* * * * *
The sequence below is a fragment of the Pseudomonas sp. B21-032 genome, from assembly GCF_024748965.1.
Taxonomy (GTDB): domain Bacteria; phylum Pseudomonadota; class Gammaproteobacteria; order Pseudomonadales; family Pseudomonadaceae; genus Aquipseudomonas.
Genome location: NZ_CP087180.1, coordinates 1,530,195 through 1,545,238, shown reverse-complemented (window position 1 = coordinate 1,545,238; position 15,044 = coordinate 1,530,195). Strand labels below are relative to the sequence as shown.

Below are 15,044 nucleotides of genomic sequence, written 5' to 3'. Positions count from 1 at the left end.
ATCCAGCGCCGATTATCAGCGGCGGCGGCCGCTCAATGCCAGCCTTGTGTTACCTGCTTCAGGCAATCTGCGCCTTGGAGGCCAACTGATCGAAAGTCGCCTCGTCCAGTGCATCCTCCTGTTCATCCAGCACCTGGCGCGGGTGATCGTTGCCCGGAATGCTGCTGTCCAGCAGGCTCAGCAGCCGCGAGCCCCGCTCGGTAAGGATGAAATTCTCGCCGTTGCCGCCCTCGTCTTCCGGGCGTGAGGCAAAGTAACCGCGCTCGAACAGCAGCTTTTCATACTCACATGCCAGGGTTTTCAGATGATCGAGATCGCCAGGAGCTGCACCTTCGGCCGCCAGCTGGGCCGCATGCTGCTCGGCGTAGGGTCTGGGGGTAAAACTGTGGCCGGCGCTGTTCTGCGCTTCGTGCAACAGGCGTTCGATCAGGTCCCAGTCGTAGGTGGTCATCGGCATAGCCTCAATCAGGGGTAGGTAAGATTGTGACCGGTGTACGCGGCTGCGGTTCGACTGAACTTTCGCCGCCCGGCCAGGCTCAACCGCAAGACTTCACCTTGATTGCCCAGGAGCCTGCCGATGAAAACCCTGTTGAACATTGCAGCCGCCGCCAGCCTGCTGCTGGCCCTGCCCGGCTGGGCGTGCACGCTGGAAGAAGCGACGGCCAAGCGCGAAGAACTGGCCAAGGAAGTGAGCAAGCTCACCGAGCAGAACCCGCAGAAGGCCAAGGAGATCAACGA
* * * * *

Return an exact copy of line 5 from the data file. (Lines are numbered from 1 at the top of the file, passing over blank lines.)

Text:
ATCCAGCGCCGATTATCAGCGGCGGCGGCCGCTCAATGCCAGCCTTGTGTTACCTGCTTCAGGCAATCTGCGCCTTGGAGGCCAACTGATCGAAAGTCGCCTCGTCCAGTGCATCCTCCTGTTCATCCAGCACCTGGCGCGGGTGATCGTTGCCCGGAATGCTGCTGTCCAGCAGGCTCAGCAGCCGCGAGCCCCGCTCGGTAAGGATGAAATTCTCGCCGTTGCCGCCCTCGTCTTCCGGGCGTGAGGCAAAGTAACCGCGCTCGAACAGCAGCTTTTCATACTCACATGCCAGGGTTTTCAGATGATCGAGATCGCCAGGAGCTGCACCTTCGGCCGCCAGCTGGGCCGCATGCTGCTCGGCGTAGGGTCTGGGGGTAAAACTGTGGCCGGCGCTGTTCTGCGCTTCGTGCAACAGGCGTTCGATCAGGTCCCAGTCGTAGGTGGTCATCGGCATAGCCTCAATCAGGGGTAGGTAAGATTGTGACCGGTGTACGCGGCTGCGGTTCGACTGAACTTTCGCCGCCCGGCCAGGCTCAACCGCAAGACTTCACCTTGATTGCCCAGGAGCCTGCCGATGAAAACCCTGTTGAACATTGCAGCCGCCGCCAGCCTGCTGCTGGCCCTGCCCGGCTGGGCGTGCACGCTGGAAGAAGCGACGGCCAAGCGCGAAGAACTGGCCAAGGAAGTGAGCAAGCTCACCGAGCAGAACCCGCAGAAGGCCAAGGAGATCAACGA